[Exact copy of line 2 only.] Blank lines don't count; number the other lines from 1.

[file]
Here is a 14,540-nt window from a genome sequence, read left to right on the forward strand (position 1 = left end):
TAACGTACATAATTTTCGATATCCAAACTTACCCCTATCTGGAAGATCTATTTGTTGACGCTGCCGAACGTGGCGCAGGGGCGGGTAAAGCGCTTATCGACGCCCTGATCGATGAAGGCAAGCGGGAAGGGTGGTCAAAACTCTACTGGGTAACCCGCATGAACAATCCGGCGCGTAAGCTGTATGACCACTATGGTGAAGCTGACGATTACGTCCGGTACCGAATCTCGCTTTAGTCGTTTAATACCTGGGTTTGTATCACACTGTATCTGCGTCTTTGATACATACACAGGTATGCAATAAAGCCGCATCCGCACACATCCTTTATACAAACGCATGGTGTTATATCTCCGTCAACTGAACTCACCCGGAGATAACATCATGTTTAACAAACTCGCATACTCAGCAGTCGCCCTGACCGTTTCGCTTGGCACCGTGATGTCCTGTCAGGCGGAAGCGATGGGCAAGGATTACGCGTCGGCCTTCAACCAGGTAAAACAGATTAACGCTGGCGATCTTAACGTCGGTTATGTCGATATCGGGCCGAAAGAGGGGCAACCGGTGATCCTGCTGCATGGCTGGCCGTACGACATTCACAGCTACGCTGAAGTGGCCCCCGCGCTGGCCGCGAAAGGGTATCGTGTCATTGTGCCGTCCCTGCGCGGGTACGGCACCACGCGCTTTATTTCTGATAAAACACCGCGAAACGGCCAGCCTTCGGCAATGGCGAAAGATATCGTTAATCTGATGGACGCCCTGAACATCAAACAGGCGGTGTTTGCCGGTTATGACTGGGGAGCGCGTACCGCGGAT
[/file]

TAACGTACATAATTTTCGATATCCAAACTTACCCCTATCTGGAAGATCTATTTGTTGACGCTGCCGAACGTGGCGCAGGGGCGGGTAAAGCGCTTATCGACGCCCTGATCGATGAAGGCAAGCGGGAAGGGTGGTCAAAACTCTACTGGGTAACCCGCATGAACAATCCGGCGCGTAAGCTGTATGACCACTATGGTGAAGCTGACGATTACGTCCGGTACCGAATCTCGCTTTAGTCGTTTAATACCTGGGTTTGTATCACACTGTATCTGCGTCTTTGATACATACACAGGTATGCAATAAAGCCGCATCCGCACACATCCTTTATACAAACGCATGGTGTTATATCTCCGTCAACTGAACTCACCCGGAGATAACATCATGTTTAACAAACTCGCATACTCAGCAGTCGCCCTGACCGTTTCGCTTGGCACCGTGATGTCCTGTCAGGCGGAAGCGATGGGCAAGGATTACGCGTCGGCCTTCAACCAGGTAAAACAGATTAACGCTGGCGATCTTAACGTCGGTTATGTCGATATCGGGCCGAAAGAGGGGCAACCGGTGATCCTGCTGCATGGCTGGCCGTACGACATTCACAGCTACGCTGAAGTGGCCCCCGCGCTGGCCGCGAAAGGGTATCGTGTCATTGTGCCGTCCCTGCGCGGGTACGGCACCACGCGCTTTATTTCTGATAAAACACCGCGAAACGGCCAGCCTTCGGCAATGGCGAAAGATATCGTTAATCTGATGGACGCCCTGAACATCAAACAGGCGGTGTTTGCCGGTTATGACTGGGGAGCGCGTACCGCGGAT